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10 Hydraulic Hose Failure Reasons You Need to Know

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Hydraulic systems are the backbone of many industrial and mobile applications, powering everything from heavy machinery to precision manufacturing equipment.

At the heart of these systems are the hydraulic hoses, which play a critical role in the safe and efficient transfer of pressurized fluid. However, hydraulic hoses are not immune to failure, and understanding the common reasons for their demise is crucial for maintaining the reliability and longevity of your hydraulic systems.

In this comprehensive guide, we will delve into the top 9 reasons why hydraulic hoses fail, providing you with the knowledge and insights needed to proactively address these issues and optimize the performance of your hydraulic equipment.

Why Hydraulic Hose Broken

Proper hose selection, installation, routing, and maintenance are crucial to preventing these common failure modes and ensuring the reliable operation of hydraulic systems.

Hydraulic Hose Failure Analysis

hydraulic hose failure analysis
hydraulic hose failure analysis

Here’s a deep dive into hydraulic hose failure analysis, exploring the various investigative techniques and factors to consider:

The Investigation Begins: Gathering Evidence

The first step in any failure analysis is a thorough examination of the scene. This involves:

  • Visual Inspection: A close inspection of the failed hose is essential. Look for signs of wear, abrasion, cuts, cracks, bulges, or leaks. Note the location of the failure and the type of break (burst, pinhole leak, etc.).
  • Collecting Debris: Any debris found near the failed hose, such as metal shavings or rubber fragments, can offer clues about the source of the problem.
  • Reviewing System Parameters: Analyze the operating pressure, temperature, and fluid compatibility within the system. Check if these parameters fall within the specifications of the chosen hose.
  • Maintenance Records: Review maintenance logs to assess the hose’s age, service history, and any previous repairs or replacements.

Unveiling the Culprits: Common Causes of Hydraulic Hose Failure

Hydraulic hose failure can stem from various factors, categorized broadly into:

  • Manufacturing Defects: While uncommon, hose failures can occur due to flaws in the manufacturing process, such as weak spots or inconsistencies in material thickness.
  • Improper Installation: Incorrect hose selection, installation with excessive bending or twisting, or neglecting the minimum bend radius can all lead to premature failure.
  • External Damage: Abrasion from contact with moving parts, crushing from objects, or exposure to extreme temperatures can compromise the hose integrity.
  • Environmental Factors: Exposure to harsh chemicals, UV radiation, or excessive vibration can accelerate hose degradation.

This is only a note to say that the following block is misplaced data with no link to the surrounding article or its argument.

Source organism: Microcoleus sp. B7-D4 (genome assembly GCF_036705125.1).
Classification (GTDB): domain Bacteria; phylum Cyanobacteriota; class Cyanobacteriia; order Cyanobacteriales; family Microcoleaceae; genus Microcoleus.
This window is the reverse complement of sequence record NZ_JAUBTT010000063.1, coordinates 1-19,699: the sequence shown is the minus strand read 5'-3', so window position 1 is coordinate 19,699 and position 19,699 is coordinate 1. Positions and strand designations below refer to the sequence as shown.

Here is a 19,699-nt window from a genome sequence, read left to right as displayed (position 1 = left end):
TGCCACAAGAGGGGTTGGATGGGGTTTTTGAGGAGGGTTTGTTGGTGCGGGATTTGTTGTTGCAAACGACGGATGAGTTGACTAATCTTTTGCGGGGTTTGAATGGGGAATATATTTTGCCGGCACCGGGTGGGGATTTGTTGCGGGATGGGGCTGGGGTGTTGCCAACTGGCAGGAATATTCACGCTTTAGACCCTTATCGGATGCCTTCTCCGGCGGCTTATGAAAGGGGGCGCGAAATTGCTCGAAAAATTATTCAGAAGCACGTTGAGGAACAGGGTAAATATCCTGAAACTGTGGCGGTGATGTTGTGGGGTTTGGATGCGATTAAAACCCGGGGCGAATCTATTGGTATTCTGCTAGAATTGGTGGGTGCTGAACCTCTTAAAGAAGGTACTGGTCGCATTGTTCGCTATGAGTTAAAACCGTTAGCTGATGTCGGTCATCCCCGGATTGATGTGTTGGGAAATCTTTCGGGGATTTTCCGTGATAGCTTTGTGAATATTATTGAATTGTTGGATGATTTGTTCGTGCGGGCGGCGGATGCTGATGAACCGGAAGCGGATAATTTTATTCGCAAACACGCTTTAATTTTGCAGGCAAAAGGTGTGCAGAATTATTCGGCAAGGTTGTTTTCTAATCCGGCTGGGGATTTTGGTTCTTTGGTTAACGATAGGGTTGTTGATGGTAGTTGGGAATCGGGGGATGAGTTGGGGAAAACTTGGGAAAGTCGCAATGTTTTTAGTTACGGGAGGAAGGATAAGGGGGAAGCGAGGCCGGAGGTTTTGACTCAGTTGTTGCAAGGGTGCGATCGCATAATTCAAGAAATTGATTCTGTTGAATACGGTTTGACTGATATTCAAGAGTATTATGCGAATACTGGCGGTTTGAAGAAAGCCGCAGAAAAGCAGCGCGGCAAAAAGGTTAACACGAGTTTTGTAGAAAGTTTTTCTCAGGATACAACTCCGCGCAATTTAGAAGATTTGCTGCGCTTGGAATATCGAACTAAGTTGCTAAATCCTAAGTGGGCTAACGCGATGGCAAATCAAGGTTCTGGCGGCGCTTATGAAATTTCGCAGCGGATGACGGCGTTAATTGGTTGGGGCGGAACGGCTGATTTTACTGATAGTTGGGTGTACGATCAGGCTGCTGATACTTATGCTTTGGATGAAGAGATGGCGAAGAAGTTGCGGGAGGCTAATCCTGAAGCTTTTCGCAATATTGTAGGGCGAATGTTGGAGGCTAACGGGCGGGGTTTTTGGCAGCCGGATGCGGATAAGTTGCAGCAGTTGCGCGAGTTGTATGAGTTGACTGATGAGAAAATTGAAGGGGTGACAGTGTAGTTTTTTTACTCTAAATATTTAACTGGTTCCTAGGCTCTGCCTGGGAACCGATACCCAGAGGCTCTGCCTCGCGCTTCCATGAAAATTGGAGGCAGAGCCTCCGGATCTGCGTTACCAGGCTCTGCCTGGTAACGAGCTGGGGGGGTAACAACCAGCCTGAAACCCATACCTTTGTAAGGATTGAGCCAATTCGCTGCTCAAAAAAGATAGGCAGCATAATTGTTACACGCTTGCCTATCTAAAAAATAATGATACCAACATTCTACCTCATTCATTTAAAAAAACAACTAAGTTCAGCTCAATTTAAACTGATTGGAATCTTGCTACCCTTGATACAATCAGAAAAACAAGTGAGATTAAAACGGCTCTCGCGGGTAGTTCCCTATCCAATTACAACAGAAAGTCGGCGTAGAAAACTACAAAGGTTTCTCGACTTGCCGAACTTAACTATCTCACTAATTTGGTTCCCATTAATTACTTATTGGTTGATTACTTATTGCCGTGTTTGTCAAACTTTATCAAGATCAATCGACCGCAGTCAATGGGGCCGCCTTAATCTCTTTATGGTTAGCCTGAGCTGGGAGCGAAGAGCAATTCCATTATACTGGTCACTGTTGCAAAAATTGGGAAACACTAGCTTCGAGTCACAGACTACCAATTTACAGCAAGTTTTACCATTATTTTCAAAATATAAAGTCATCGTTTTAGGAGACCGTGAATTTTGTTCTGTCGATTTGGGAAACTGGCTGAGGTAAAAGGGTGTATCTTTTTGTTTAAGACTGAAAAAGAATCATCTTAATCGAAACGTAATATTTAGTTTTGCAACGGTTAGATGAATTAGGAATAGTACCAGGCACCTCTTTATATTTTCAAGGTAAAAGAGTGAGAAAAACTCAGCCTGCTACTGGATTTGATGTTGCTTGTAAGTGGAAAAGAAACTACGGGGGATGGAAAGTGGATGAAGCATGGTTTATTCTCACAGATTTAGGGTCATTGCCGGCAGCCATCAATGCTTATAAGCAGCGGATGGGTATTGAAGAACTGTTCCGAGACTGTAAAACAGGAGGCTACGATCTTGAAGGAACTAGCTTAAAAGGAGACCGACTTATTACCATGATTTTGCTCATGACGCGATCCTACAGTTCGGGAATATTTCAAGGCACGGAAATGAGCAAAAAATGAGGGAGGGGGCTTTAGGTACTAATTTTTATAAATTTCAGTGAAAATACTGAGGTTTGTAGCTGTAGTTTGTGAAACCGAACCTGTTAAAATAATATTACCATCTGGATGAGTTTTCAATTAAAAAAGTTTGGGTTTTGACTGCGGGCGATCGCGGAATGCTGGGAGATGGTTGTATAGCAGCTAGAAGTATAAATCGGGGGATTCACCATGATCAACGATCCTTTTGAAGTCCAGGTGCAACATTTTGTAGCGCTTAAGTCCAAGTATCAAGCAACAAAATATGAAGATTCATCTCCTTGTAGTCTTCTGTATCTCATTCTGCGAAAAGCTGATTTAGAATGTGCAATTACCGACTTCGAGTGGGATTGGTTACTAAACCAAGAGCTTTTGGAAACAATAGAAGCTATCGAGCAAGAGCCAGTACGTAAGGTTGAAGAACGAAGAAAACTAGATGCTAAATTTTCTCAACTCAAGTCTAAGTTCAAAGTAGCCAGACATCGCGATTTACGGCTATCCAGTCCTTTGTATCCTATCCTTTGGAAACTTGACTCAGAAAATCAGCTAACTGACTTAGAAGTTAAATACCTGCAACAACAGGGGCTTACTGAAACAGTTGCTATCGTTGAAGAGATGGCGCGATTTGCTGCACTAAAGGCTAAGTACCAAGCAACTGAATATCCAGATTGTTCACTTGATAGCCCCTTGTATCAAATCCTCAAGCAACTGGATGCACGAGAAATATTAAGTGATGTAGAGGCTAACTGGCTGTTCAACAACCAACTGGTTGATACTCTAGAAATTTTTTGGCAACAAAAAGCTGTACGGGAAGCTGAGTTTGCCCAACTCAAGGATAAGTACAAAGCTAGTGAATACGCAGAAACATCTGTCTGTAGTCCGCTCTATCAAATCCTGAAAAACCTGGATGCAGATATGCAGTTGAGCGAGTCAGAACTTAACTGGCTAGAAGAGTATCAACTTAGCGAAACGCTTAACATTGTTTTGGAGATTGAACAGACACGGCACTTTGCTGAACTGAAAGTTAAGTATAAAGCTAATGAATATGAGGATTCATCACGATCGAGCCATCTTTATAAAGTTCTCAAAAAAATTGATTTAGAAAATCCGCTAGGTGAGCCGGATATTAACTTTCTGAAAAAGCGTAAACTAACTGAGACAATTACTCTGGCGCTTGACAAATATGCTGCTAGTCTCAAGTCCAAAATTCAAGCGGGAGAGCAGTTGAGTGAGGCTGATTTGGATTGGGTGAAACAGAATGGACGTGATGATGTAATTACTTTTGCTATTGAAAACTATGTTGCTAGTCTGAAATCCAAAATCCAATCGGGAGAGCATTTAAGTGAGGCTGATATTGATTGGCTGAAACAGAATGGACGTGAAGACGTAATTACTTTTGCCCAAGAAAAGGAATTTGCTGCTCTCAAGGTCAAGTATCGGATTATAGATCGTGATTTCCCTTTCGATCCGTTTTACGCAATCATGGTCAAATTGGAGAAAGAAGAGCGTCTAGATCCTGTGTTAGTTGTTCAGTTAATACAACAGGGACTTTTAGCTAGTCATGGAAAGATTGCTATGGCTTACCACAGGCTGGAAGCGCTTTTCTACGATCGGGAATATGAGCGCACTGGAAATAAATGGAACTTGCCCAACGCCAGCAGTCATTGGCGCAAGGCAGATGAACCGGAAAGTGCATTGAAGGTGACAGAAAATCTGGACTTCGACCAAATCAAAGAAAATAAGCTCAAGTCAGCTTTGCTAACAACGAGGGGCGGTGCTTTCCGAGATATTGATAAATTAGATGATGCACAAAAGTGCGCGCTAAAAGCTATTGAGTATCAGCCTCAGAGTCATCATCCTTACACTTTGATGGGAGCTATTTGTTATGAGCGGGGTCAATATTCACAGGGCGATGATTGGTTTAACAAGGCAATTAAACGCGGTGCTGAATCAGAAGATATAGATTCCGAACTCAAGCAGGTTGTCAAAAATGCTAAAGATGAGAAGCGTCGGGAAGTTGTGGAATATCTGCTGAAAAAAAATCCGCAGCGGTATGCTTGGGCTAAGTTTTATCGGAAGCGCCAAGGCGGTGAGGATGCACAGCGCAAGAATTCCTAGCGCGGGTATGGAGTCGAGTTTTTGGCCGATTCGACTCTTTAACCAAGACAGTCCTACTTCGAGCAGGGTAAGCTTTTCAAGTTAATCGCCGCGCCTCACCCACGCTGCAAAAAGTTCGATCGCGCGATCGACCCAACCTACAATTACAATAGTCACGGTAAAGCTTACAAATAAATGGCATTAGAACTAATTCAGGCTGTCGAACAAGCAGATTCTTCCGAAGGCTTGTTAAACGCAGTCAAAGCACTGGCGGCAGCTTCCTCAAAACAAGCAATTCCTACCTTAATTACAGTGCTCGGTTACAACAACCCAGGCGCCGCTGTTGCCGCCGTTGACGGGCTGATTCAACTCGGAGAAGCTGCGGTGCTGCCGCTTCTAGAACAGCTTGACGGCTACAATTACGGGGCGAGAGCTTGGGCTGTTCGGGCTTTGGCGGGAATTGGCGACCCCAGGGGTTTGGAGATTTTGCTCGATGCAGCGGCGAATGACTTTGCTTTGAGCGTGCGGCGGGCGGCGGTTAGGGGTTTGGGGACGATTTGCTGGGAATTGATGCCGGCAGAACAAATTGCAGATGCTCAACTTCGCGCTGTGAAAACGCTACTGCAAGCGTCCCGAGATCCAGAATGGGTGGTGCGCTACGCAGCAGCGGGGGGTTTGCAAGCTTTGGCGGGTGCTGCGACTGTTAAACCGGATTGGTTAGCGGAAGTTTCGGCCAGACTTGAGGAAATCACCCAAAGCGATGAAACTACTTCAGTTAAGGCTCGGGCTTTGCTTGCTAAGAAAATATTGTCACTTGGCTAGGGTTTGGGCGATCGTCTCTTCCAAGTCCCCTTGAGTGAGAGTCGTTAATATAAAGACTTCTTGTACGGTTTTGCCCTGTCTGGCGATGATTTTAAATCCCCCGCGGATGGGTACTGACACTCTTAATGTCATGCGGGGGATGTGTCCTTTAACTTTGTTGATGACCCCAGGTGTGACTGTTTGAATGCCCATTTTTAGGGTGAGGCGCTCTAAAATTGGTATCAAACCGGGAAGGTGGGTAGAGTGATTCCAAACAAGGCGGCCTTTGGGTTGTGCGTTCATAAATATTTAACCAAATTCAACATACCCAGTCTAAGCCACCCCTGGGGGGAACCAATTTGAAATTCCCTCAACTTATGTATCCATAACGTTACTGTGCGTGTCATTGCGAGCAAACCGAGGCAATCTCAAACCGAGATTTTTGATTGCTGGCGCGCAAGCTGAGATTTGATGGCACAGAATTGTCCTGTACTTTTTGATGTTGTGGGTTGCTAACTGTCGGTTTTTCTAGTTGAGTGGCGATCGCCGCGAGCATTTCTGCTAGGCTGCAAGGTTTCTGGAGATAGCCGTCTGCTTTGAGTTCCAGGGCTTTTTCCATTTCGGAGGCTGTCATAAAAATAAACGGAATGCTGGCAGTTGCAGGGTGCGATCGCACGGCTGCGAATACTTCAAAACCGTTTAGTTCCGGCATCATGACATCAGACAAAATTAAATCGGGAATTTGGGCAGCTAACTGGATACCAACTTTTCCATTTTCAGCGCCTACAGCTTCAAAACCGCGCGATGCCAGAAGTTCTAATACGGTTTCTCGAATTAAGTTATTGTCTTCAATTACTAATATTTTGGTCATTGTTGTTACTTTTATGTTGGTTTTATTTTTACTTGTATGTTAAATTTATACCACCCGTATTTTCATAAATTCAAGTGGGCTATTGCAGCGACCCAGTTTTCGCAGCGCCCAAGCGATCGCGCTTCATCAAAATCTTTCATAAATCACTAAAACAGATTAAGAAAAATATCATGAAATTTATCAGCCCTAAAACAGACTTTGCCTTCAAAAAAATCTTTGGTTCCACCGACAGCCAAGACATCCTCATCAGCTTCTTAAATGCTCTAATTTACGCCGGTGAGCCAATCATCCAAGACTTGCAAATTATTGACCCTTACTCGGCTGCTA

• Internal Factors: Using incompatible fluids with the hose material or exceeding the pressure rating of the hose can lead to internal damage and eventual failure.

Advanced Techniques: Bringing Science to the Investigation

In some cases, more advanced techniques may be employed to pinpoint the exact cause of failure:

  • Pressure Testing: Simulating the operating pressure within the hose can help identify weaknesses or potential leaks.
  • Material Analysis: Laboratory analysis of the hose material can reveal signs of degradation or incompatibility with the hydraulic fluid.
  • Microscopic Examination: Microscopic examination of the failure site can provide detailed insights into the nature of the break and potential contributing factors.

Preventing Future Failures: Putting the Knowledge to Use

Once the cause of the failure is identified, corrective actions can be implemented to prevent similar occurrences. These may include:

  • Implementing a Preventive Maintenance Program: Regular inspections and timely replacement of hoses based on wear and tear can significantly reduce the risk of failure.
  • Choosing the Right Hose: Selecting hoses with the appropriate pressure rating, temperature resistance, and material compatibility for the specific application is crucial.
  • Proper Installation Techniques: Training technicians on proper installation procedures, including proper routing and avoiding excessive bending, is essential.
  • Addressing Environmental Concerns: Protecting hoses from external damage, exposure to harsh chemicals, or extreme temperatures can extend their lifespan.

Hydraulic Hose Failure Reasons

10 hydraulic hose failure reasons
10 hydraulic hose failure reasons

Here are 10 hydraulic hose failure reasons you should get to know in the following:

1. Heat causes aging

Hydraulic hoses are designed to withstand high temperatures, but excessive heat can still lead to premature failure. Prolonged exposure to heat causes the rubber compound in the hose to degrade, leading to cracking, hardening, and loss of flexibility.

This can result in leaks, bursts, or the hose becoming too rigid to function properly. Ensuring proper insulation, shielding, and temperature control around hydraulic hoses is crucial to preventing heat-related failures.

2. Poor assembly

Improper installation of hydraulic hoses can significantly impact their lifespan. Incorrect crimping, insufficient tightening of fittings, and using the wrong tools or procedures during assembly can all contribute to leaks and premature failures. Adhering to the manufacturer’s recommended assembly guidelines, using the appropriate tools, and ensuring proper training for personnel responsible for hose installation are essential to preventing assembly-related issues.